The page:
We have two cases to read for Orientation. One is for what I think will be a more informal case briefing session, and one is going to be with a real live professor the afternoon of the first day of class. Today, I'm going to write about the first case so I can go back later and see if I totally missed the point.
The first case is a ruling from a case that was recently in the news, Pelman v. McDonalds. Here is a link to the ruling in PDF format.
Two children along with their parents were trying to start up a class action lawsuit against McDonalds, and the ruling was in regard to a third party, Rivka Freeman, who wanted to join up with the suit. She was trying to make argue that she should be allowed to join based on Rule 19(a) of the Federal Rules of Civil Procedure.
The judge decided that Freeman could not join the class because she did not meet the criteria for joining a class action that are listed in the rule Freeman cited. In making this determination, the judge used a particular interpretation of Rule 19(a) that came from a previous ruling of the Second Circuit Court of Appeals. It lists three conditions under which someone should join a class action lawsuit.
The first condition is when the parties already involved would not be able to get the relief they're after without the new member of the class. I get the sense that this would usually apply to adding parties to the defense side such that the plantiffs can get money or other relief from all of them at once. The judge says that Freeman isn't needed for the plantiffs to get what they want.
The second condition is when the person who is trying to join the suit can't protect their interests adequately without getting in on the action. The judge argues that this doesn't apply to Freeman because she doesn't claim to be someone who would be a member of the class; neither does she claim that the people already in the suit wouldn't adequately represent her interests.
The third says that you must let the new person in if, otherwise, the parties might be subject to "inconsistent obligations or double liability". I don't understand much about class action lawsuits yet, but I think this condition goes to the heart of what they're for. It's more efficient to have a whole bunch of people sue McDonalds at once than have them all sue separately. For that matter, it also makes more sense to have them sue McDonalds, Burger King, Wendy's, Taco Bell and the like all at once, too. The judge says that Freeman's claims are mostly quite different than those of the current plaintiffs, so it wouldn't hurt the current parties if Freeman just did her own lawsuit against McDonalds.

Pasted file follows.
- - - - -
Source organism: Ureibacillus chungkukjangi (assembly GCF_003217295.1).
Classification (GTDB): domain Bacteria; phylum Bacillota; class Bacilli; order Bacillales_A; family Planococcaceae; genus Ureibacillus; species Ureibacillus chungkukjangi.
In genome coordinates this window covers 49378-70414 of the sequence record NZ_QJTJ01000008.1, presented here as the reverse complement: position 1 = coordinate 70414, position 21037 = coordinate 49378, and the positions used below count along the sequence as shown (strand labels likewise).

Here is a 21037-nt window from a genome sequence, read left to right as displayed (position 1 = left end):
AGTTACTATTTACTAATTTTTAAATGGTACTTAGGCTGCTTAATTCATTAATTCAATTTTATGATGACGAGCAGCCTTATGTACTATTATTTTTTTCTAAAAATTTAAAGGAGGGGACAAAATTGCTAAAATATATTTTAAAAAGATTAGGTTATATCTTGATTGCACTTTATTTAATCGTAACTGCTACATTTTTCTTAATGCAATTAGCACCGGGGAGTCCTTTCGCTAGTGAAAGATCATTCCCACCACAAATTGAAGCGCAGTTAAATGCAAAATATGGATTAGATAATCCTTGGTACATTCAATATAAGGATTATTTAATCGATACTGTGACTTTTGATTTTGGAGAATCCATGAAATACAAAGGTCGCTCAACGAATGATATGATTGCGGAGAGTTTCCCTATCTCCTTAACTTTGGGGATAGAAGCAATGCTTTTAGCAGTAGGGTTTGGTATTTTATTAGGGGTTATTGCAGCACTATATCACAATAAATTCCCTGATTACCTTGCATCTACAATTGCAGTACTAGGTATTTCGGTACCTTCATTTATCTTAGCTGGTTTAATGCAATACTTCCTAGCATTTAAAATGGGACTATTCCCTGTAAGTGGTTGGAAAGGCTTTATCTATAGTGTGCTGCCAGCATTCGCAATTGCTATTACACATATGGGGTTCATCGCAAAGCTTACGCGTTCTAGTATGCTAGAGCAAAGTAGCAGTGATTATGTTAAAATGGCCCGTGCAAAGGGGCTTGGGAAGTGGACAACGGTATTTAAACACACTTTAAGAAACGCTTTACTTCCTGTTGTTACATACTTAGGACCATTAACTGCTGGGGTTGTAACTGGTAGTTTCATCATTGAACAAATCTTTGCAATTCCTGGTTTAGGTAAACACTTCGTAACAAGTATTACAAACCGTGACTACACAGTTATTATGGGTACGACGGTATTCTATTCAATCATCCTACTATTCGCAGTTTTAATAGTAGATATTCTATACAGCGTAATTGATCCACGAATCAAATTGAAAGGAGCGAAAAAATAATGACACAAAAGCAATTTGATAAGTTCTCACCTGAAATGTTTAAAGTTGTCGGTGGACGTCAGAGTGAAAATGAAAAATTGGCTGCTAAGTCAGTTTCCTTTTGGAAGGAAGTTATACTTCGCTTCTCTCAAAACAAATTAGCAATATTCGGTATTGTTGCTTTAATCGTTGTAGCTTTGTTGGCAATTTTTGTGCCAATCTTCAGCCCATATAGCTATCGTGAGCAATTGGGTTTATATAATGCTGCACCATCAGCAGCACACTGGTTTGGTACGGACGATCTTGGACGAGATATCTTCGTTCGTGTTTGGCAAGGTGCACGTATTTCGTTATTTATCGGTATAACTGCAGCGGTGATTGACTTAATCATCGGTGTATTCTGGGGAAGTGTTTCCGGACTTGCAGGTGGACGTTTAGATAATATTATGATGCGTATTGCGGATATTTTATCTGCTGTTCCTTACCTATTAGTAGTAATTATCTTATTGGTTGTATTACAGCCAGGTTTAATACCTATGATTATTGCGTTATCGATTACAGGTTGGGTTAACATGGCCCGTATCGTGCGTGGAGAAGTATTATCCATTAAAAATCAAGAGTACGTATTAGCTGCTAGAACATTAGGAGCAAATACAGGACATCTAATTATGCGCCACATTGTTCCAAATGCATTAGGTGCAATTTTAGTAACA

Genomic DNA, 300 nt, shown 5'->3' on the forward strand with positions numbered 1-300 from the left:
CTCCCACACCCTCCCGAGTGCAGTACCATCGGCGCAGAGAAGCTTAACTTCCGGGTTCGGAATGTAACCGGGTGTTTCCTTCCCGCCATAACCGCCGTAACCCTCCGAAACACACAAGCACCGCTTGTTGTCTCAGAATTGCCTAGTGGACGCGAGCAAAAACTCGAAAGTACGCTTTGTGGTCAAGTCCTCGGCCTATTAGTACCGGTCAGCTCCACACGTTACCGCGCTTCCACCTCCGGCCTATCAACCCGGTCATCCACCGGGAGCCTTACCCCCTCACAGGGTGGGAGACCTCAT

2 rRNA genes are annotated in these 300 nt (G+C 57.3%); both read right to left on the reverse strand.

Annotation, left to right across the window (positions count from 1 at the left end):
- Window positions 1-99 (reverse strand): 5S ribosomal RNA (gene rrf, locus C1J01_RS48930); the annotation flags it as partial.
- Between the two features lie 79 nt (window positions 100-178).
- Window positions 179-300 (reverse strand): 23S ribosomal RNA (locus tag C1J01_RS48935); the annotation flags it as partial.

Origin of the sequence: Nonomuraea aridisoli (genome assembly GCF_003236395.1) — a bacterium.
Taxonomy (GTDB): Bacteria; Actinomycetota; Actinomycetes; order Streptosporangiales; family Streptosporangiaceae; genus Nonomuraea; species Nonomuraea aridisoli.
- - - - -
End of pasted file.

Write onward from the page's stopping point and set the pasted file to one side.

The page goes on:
The judge had a couple of side comments. First off, he mentioned that since Freeman was acting as her own attorney, the judge should cut her slack, although she still has to follow the law. He also says that Rule 19 wasn't really Freeman's best bet. Rule 19 is usually used defensively to keep parties from having to join up with a lawsuit, whereas Rule 24 is more typically used by parties that want to intervene. He goes on to say, however, that Freeman's motion would have failed even if she had used Rule 24.
This would be the point at which I would evaluate the judge's reasoning. This ruling seems pretty cut and dried, and it does indeed seem like the judge cut this lady a lot of slack. He strongly implies that she is off her rocker and that she basically only filed this motion because she heard about the case on TV. The ruling was quite thorough, though. I was impressed the judge would take that much time to address such a seemingly weird motion from a weird person.
I guess one way you could criticize the judge in this case is to say that he should have cut Freeman even more slack. It's kind of hard to argue with this ruling because the motion seems so clearly in violation of the rules involved. Based on what's in the ruling, if I were Freeman's attorney I think I would advise her to try to start a separate lawsuit.
Okay. That was pretty long. Also, I don't think people refer to "The Judge" as if he or she was a person. They talk about "The Court". I think it's important to remember, however, that there are people behind everything "The Court" does. Sometimes they're wrong.
So I wonder how much I would write about this ruling if I were writing three months from now...probably two sentences, tops. I suppose I'm assuming that this at all important, which it's not, except that it's our first Orientation case.